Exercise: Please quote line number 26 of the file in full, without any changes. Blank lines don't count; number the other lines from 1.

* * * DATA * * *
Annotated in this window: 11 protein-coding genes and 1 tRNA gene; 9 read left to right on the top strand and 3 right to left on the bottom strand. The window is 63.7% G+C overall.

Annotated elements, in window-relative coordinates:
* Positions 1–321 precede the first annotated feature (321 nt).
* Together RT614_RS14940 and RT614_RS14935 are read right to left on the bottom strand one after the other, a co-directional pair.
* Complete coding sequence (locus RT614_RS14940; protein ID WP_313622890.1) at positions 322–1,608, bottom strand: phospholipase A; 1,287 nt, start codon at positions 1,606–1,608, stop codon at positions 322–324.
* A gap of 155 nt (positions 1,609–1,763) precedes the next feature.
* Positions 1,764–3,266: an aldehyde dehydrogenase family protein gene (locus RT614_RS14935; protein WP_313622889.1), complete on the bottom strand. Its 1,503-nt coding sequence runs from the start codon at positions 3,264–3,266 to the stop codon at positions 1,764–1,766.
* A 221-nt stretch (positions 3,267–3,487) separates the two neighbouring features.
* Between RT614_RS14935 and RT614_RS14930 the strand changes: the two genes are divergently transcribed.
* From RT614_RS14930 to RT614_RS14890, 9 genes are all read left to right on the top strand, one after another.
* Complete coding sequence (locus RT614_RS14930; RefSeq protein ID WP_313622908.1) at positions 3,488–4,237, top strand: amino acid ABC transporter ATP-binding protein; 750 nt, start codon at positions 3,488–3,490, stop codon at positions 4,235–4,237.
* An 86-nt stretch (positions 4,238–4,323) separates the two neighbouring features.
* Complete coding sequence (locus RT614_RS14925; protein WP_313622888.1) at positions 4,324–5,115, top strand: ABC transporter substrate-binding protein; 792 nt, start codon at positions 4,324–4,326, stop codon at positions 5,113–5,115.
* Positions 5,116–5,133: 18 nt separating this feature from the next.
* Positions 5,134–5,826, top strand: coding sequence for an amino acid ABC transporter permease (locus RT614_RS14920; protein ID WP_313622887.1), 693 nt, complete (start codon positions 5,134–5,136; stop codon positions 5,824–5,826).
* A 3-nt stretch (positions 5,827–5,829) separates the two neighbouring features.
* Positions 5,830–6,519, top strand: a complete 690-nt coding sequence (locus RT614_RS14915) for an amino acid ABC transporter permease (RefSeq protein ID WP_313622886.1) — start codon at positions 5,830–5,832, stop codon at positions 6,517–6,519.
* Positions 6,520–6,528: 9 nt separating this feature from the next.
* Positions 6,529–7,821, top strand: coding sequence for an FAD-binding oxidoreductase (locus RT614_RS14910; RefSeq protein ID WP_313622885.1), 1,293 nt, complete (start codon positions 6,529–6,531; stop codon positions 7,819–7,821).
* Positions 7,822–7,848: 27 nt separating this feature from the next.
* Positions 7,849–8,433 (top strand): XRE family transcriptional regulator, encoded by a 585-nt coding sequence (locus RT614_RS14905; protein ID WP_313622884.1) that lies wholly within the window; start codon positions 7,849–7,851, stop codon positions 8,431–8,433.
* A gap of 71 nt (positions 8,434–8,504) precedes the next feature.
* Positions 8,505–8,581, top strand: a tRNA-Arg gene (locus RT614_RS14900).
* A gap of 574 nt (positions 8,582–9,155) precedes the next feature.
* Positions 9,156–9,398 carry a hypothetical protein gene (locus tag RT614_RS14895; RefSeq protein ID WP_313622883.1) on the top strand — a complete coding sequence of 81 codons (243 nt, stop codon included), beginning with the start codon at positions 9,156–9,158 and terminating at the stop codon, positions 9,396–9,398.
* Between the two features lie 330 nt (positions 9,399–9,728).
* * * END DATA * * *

* Between the two features lie 330 nt (positions 9,399–9,728).